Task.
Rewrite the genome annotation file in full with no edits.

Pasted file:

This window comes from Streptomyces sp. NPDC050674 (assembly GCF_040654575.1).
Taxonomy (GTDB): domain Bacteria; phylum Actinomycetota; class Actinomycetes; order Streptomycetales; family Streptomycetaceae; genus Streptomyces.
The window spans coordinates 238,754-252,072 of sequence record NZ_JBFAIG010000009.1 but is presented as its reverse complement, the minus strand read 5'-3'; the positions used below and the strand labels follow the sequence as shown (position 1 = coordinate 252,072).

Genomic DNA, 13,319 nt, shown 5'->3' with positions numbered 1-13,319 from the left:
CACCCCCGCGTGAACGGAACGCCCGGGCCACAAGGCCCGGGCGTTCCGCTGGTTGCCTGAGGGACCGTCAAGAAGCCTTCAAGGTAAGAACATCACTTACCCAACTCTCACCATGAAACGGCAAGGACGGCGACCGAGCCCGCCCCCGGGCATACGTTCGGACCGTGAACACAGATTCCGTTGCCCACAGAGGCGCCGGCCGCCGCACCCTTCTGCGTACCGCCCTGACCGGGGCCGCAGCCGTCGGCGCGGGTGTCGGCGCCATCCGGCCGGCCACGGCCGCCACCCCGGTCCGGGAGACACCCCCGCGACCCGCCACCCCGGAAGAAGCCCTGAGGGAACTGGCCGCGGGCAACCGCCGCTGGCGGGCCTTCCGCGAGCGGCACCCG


This window comes from Streptomyces sp. NPDC050674 (assembly GCF_040654575.1).
Taxonomy (GTDB): domain Bacteria; phylum Actinomycetota; class Actinomycetes; order Streptomycetales; family Streptomycetaceae; genus Streptomyces.
The window spans coordinates 238,754-252,072 of sequence record NZ_JBFAIG010000009.1 but is presented as its reverse complement, the minus strand read 5'-3'; the positions used below and the strand labels follow the sequence as shown (position 1 = coordinate 252,072).

Genomic DNA, 13,319 nt, shown 5'->3' with positions numbered 1-13,319 from the left:
CACCCCCGCGTGAACGGAACGCCCGGGCCACAAGGCCCGGGCGTTCCGCTGGTTGCCTGAGGGACCGTCAAGAAGCCTTCAAGGTAAGAACATCACTTACCCAACTCTCACCATGAAACGGCAAGGACGGCGACCGAGCCCGCCCCCGGGCATACGTTCGGACCGTGAACACAGATTCCGTTGCCCACAGAGGCGCCGGCCGCCGCACCCTTCTGCGTACCGCCCTGACCGGGGCCGCAGCCGTCGGCGCGGGTGTCGGCGCCATCCGGCCGGCCACGGCCGCCACCCCGGTCCGGGAGACACCCCCGCGACCCGCCACCCCGGAAGAAGCCCTGAGGGAACTGGCCGCGGGCAACCGCCGCTGGCGGGCCTTCCGCGAGCGGCACCCG